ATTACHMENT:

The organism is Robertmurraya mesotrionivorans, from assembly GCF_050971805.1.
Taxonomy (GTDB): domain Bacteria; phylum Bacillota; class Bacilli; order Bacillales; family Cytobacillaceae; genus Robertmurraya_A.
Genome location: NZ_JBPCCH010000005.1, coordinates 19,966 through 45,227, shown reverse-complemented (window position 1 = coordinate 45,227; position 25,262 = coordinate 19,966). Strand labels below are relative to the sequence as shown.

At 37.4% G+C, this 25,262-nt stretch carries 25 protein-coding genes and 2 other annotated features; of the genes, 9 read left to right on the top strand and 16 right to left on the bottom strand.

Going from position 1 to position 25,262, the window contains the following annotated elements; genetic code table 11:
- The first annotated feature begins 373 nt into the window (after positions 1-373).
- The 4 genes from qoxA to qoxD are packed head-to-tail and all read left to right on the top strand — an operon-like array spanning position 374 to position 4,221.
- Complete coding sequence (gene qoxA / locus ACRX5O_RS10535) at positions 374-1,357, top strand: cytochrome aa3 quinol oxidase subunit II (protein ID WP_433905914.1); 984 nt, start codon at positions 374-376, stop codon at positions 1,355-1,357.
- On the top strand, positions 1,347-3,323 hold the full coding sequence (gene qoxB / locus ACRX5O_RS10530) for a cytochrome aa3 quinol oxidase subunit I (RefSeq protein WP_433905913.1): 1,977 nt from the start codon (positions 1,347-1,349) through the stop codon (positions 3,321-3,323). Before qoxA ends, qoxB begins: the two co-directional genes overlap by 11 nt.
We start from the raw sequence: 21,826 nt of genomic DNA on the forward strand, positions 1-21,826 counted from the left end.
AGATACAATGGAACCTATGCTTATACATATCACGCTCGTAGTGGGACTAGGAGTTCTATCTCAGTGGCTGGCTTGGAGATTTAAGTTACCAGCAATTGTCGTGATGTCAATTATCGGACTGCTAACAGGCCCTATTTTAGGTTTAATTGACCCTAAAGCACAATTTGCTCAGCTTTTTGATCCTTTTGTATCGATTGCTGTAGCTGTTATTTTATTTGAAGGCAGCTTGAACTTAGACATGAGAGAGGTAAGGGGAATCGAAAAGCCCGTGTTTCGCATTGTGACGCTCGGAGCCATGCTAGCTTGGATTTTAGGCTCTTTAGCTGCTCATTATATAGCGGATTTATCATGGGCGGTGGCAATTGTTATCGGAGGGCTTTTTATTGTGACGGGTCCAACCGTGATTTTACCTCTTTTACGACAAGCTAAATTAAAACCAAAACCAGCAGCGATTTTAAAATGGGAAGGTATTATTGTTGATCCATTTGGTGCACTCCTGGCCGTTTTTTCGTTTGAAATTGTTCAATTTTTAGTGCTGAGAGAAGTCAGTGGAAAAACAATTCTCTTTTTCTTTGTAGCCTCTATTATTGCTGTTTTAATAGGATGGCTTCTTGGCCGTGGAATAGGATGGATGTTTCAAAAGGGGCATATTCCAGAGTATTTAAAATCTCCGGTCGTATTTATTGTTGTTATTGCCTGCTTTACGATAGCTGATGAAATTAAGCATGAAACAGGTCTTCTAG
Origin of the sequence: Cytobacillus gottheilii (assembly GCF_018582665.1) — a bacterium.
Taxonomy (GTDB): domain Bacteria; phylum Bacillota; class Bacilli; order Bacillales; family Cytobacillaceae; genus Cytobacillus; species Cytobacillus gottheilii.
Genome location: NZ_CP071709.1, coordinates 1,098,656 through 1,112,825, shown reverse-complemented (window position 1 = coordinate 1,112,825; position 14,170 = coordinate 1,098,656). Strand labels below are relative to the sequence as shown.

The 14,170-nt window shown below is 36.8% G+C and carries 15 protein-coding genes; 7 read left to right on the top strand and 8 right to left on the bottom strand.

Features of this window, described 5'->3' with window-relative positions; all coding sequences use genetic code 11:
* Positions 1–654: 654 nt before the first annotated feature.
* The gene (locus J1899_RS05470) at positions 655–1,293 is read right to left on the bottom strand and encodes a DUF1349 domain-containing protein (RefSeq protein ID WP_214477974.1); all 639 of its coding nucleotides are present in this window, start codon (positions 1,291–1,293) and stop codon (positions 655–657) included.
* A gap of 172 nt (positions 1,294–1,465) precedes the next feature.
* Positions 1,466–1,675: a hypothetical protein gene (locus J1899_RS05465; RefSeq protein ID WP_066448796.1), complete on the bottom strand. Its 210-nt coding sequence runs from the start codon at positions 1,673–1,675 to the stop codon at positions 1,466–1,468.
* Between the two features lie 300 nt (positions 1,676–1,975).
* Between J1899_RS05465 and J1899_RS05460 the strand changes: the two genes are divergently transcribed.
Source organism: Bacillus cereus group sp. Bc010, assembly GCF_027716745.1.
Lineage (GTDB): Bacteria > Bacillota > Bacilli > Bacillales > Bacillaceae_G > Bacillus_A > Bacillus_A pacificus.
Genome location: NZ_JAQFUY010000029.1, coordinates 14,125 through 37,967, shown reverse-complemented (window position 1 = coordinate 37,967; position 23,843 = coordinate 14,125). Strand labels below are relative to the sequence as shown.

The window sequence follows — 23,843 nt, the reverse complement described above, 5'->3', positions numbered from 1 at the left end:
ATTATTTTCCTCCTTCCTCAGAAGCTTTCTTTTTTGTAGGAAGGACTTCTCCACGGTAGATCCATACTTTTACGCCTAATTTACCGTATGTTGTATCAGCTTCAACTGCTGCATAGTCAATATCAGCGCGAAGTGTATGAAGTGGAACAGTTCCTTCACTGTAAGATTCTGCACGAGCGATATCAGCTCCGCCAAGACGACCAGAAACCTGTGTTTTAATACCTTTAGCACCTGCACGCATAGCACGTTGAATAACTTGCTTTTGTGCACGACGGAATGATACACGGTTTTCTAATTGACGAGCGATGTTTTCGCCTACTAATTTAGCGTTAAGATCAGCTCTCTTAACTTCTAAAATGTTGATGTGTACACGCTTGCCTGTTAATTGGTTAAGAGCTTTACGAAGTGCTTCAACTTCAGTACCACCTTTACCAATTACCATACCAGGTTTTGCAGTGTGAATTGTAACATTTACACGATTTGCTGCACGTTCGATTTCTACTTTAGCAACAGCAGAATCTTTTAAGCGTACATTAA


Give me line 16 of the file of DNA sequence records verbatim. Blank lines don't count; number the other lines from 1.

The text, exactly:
Features of this window, described 5'->3' with window-relative positions; all coding sequences use genetic code 11: